Title | Classification and Dissimilarity Analysis [electronic resource] / edited by Bernard Van Cutsem |
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Imprint | New York, NY : Springer New York, 1994 |

Connect to | http://dx.doi.org/10.1007/978-1-4612-2686-4 |

Descript | XIII, 238 p. 4 illus. online resource |

SUMMARY

Classifying objects according to their likeness seems to have been a step in the human process of acquiring knowledge, and it is certainly a basic part of many of the sciences. Historically, the scientific process has involved classification and organization particularly in sciences such as botany, geology, astronomy, and linguistics. In a modern context, we may view classification as deriving a hierarchical clustering of objects. Thus, classification is close to factorial analysis methods and to multi-dimensional scaling methods. It provides a mathematical underpinning to the analysis of dissimilarities between objects

CONTENT

1 Introduction -- 1.1 Classification in the history of Science -- 1.2 Dissimilarity analysis -- 1.3 Organisation of this publication -- 1.4 References -- 2 The partial order by inclusion of the principal classes of dissimilarity on a finite set, and some of their basic properties -- 2.1 Introduction -- 2.2 Preliminaries -- 2.3 The general structures of dissimilarity data analysis and their geometrical and topological nature -- 2.4 Inclusions -- 2.5 The convex hulls -- 2.6 When are the inclusions strict? -- 2.7 The inclusions shown are exhaustive -- 2.8 Discussion -- Acknowledgements -- References -- 3 Similarity functions -- 3.1 Introduction -- 3.2 Definitions. Examples -- 3.3 The WM (DP) forms -- 3.4 The WM(D) form -- Appendix: Some indices of dissimilarity for categorical variables -- References -- 4 An order-theoretic unification and generalisation of certain fundamental bijections in mathematical classification. I -- 4.1 Introduction and overview -- 4.2 A few notes on ordered sets -- 4.3 Predissimilarities -- 4.4 Bijections -- 4.5 The unifying and generalising result -- 4.6 Further properties of an ordered set -- 4.7 Stratifications and generalised stratifications -- 4.8 Residual maps -- 4.9 On the associated residuated maps -- 4.10 Some applications to mathematical classification -- Acknowledgements -- Appendix A: Proofs -- References -- 5 An order-theoretic unification and generalisation of certain fundamental bijections in mathematical classification. II -- 5.1 Introduction and overview -- 5.2 The case E = A ร{151} B of theorem 4.5.1 -- 5.3 Other aspects of the case E = A ร{151} B -- 5.4 Prefilters -- 5.5 Ultrametrics and reflexive level foliations -- 5.6 On generalisations of indexed hierarchies -- 5.7 Benzรฉcri structures -- 5.8 Subdominants -- Acknowledgements -- Appendix B: Proofs -- References -- 6 The residuation model for the ordinal construction of dissimilarities and other valued objects -- 6.1 Introduction -- 6.2 Residuated mappings and closure operators -- 6.3 Lattices of objects and lattices of values -- 6.4 Valued objects -- 6.5 Lattices of valued objects -- 6.6 Notes and conclusions -- Acknowledgements -- References -- 7 On exchangeability-based equivalence relations induced by strongly Robinson and, in particular, by quadripolar Robinson dissimilarity matrices -- 7.1 Overview -- 7.2 Preliminaries -- 7.3 Quadripolar Robinson matrices of order four -- Equivalence relations induced by strongly Robinson matrices -- 7.5 Reduced forms -- 7.6 Limiting r-forms of strongly Robinson matrices -- 7.4 Limiting r-forms of quadripolar Robinson matrices -- References -- 8 Dimensionality problems in L1-norm representations -- 8.1 Introduction -- 8.2 Preliminaries and notations -- 8.3 Dimensionality for semi-distances of Lp-type -- 8.4 Dimensionality for semi-distances of L1-type -- 8.5 Numerical characterizations of semi-distances of L1-type -- 8.6 Appendices -- References -- Unified reference list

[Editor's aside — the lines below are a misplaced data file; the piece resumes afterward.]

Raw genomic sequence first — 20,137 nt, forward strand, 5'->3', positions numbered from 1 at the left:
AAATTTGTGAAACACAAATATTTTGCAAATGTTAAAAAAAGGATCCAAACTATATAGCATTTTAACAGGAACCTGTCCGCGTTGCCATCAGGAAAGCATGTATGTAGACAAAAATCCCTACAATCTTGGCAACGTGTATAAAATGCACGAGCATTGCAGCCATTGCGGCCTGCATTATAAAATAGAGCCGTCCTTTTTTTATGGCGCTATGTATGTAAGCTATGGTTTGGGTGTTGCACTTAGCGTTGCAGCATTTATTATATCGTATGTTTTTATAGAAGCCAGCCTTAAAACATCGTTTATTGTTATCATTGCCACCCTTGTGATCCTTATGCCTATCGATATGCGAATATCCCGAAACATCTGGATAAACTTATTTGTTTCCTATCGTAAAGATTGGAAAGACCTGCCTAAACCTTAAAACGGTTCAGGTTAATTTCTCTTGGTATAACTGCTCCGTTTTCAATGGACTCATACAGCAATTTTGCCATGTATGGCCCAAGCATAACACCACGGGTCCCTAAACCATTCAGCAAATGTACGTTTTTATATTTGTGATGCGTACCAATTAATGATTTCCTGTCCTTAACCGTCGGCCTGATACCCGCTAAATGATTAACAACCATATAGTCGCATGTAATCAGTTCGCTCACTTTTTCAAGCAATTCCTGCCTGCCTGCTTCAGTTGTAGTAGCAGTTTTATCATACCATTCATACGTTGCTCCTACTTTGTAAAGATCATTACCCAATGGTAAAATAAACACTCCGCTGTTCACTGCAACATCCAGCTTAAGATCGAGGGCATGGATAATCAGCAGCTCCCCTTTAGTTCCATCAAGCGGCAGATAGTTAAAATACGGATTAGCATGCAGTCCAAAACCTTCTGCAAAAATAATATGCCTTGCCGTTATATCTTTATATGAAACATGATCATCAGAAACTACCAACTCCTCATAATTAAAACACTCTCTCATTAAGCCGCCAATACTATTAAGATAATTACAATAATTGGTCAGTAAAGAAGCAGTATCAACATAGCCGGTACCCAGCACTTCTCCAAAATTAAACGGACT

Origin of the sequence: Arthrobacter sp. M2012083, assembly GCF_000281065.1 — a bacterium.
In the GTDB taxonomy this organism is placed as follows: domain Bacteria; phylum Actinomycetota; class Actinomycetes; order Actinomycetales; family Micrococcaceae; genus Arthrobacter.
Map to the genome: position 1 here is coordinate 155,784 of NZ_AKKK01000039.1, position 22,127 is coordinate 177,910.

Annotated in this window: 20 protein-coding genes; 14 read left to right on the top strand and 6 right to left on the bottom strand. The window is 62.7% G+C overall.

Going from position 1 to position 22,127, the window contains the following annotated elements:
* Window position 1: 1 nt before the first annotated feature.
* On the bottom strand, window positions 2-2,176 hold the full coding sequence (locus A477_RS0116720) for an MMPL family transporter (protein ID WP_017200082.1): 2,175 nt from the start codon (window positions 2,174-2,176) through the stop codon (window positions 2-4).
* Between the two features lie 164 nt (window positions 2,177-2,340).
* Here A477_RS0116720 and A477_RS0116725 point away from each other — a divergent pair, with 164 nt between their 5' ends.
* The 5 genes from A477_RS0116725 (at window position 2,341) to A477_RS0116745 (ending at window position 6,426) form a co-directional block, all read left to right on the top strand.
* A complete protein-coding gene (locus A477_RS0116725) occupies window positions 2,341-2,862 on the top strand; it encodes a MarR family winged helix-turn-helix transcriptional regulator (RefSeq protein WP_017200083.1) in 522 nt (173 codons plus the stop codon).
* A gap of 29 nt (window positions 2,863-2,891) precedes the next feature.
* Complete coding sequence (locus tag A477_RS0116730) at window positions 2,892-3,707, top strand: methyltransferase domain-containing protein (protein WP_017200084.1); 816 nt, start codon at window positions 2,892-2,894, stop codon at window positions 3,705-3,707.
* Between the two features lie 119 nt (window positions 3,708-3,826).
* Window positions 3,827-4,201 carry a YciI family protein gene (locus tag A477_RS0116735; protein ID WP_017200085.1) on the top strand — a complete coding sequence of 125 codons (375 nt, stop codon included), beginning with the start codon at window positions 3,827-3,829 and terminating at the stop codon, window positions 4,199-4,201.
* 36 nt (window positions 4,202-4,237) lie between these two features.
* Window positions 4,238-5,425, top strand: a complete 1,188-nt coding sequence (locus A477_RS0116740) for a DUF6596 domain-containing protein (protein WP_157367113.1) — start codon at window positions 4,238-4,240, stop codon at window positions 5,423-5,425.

Mathematics
Probabilities
Mathematics
Probability Theory and Stochastic Processes